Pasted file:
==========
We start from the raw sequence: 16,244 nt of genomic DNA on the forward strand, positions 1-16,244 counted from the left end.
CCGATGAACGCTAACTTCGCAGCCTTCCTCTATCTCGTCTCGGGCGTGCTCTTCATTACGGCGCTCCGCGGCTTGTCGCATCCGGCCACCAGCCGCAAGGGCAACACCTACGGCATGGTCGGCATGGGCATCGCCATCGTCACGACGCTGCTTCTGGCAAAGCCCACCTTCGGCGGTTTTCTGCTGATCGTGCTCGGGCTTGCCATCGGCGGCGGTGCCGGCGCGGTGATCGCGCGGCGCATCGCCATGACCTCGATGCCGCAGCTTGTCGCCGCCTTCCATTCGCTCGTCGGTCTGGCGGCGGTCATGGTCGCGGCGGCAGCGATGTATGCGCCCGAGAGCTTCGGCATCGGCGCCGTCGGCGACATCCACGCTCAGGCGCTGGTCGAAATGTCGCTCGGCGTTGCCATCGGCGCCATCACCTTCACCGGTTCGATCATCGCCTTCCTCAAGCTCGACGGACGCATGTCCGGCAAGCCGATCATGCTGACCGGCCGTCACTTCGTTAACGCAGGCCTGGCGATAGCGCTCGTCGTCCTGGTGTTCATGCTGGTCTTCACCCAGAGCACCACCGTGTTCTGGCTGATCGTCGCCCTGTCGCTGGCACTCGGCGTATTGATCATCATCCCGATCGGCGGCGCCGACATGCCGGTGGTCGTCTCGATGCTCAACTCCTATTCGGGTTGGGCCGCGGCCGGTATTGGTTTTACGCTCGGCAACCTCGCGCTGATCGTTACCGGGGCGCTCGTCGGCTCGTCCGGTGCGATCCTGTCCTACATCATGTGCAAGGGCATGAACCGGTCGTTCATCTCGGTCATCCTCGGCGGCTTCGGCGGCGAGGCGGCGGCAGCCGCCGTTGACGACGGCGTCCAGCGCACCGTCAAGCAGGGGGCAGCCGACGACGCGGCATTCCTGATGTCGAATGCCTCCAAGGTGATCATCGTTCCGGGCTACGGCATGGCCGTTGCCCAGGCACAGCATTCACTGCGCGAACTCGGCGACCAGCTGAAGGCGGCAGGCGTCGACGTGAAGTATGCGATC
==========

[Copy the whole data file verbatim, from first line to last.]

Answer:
We start from the raw sequence: 16,244 nt of genomic DNA on the forward strand, positions 1-16,244 counted from the left end.
CCGATGAACGCTAACTTCGCAGCCTTCCTCTATCTCGTCTCGGGCGTGCTCTTCATTACGGCGCTCCGCGGCTTGTCGCATCCGGCCACCAGCCGCAAGGGCAACACCTACGGCATGGTCGGCATGGGCATCGCCATCGTCACGACGCTGCTTCTGGCAAAGCCCACCTTCGGCGGTTTTCTGCTGATCGTGCTCGGGCTTGCCATCGGCGGCGGTGCCGGCGCGGTGATCGCGCGGCGCATCGCCATGACCTCGATGCCGCAGCTTGTCGCCGCCTTCCATTCGCTCGTCGGTCTGGCGGCGGTCATGGTCGCGGCGGCAGCGATGTATGCGCCCGAGAGCTTCGGCATCGGCGCCGTCGGCGACATCCACGCTCAGGCGCTGGTCGAAATGTCGCTCGGCGTTGCCATCGGCGCCATCACCTTCACCGGTTCGATCATCGCCTTCCTCAAGCTCGACGGACGCATGTCCGGCAAGCCGATCATGCTGACCGGCCGTCACTTCGTTAACGCAGGCCTGGCGATAGCGCTCGTCGTCCTGGTGTTCATGCTGGTCTTCACCCAGAGCACCACCGTGTTCTGGCTGATCGTCGCCCTGTCGCTGGCACTCGGCGTATTGATCATCATCCCGATCGGCGGCGCCGACATGCCGGTGGTCGTCTCGATGCTCAACTCCTATTCGGGTTGGGCCGCGGCCGGTATTGGTTTTACGCTCGGCAACCTCGCGCTGATCGTTACCGGGGCGCTCGTCGGCTCGTCCGGTGCGATCCTGTCCTACATCATGTGCAAGGGCATGAACCGGTCGTTCATCTCGGTCATCCTCGGCGGCTTCGGCGGCGAGGCGGCGGCAGCCGCCGTTGACGACGGCGTCCAGCGCACCGTCAAGCAGGGGGCAGCCGACGACGCGGCATTCCTGATGTCGAATGCCTCCAAGGTGATCATCGTTCCGGGCTACGGCATGGCCGTTGCCCAGGCACAGCATTCACTGCGCGAACTCGGCGACCAGCTGAAGGCGGCAGGCGTCGACGTGAAGTATGCGATC